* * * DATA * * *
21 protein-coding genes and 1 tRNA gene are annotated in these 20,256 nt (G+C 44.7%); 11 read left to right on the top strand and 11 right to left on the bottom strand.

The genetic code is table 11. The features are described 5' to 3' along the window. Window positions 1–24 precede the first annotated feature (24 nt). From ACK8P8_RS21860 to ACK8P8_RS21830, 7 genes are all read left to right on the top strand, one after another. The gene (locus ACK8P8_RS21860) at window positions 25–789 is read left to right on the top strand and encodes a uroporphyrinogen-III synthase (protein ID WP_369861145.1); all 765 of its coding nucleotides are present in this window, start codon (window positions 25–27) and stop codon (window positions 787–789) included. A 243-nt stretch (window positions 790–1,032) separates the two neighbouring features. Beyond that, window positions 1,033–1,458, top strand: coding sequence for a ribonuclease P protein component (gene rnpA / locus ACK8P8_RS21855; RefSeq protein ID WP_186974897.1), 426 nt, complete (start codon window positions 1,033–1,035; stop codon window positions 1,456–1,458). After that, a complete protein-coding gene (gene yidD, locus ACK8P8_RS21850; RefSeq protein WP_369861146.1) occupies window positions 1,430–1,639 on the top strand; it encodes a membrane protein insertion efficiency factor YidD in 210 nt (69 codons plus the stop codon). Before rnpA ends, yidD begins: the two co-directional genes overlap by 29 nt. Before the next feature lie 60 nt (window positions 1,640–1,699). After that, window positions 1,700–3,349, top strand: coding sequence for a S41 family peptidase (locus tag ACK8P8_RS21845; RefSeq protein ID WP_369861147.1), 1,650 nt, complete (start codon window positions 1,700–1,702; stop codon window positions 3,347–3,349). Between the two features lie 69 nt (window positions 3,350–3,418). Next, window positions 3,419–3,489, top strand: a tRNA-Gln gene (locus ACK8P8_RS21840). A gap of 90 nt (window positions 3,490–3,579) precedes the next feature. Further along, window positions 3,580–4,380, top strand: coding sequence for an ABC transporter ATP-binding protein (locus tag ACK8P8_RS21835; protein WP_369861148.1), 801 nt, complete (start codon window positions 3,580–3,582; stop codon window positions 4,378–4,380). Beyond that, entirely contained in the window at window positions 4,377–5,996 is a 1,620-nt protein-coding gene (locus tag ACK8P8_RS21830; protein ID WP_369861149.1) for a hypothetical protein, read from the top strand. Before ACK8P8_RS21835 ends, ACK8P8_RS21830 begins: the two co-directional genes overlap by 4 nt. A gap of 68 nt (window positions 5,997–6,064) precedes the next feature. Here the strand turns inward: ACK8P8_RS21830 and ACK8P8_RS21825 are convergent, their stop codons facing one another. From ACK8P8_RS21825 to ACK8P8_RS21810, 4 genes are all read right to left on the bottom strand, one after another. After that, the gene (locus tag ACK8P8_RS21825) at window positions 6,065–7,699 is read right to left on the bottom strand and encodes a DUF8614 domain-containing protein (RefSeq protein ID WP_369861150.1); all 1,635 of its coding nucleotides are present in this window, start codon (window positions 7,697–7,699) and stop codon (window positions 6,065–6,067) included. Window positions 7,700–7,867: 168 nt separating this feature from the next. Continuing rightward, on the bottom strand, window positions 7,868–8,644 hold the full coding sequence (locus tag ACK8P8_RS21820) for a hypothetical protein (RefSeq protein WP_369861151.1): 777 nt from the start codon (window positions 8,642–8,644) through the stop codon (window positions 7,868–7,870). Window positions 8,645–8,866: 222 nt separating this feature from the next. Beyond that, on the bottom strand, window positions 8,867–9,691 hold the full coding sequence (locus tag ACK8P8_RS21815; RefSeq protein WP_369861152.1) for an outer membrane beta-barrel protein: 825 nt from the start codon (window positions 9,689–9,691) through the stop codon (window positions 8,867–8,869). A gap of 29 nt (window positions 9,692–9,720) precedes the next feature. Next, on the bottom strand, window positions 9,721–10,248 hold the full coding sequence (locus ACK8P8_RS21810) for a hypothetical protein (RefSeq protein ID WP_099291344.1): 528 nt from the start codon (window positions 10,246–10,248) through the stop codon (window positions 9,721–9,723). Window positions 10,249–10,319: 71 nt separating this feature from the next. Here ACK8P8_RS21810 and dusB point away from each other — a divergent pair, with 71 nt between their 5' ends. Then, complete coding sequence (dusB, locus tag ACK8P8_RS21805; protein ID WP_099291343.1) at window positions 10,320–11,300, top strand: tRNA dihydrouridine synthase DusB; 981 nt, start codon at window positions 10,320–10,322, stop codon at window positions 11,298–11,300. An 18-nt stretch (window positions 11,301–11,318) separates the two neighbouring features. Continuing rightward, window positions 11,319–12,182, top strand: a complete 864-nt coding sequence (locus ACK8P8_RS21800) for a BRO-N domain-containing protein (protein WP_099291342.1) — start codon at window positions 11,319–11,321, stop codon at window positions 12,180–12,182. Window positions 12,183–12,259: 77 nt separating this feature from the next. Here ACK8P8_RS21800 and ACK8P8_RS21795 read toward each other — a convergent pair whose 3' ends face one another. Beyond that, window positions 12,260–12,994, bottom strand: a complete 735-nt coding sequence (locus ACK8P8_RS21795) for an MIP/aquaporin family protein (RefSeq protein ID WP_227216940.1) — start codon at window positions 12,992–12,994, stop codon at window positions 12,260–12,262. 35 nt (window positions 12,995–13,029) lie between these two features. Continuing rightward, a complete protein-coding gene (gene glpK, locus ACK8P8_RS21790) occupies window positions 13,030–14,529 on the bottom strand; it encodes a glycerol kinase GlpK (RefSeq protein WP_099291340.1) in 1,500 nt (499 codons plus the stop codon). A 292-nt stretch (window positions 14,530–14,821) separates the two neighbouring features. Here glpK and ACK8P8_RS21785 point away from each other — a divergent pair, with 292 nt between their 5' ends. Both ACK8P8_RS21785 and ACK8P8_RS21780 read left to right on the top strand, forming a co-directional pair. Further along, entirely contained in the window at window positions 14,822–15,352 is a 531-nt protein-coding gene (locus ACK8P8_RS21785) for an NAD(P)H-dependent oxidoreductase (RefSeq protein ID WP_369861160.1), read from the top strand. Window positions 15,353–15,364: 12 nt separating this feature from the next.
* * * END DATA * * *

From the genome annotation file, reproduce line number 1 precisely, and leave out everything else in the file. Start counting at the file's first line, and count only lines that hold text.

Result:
21 protein-coding genes and 1 tRNA gene are annotated in these 20,256 nt (G+C 44.7%); 11 read left to right on the top strand and 11 right to left on the bottom strand.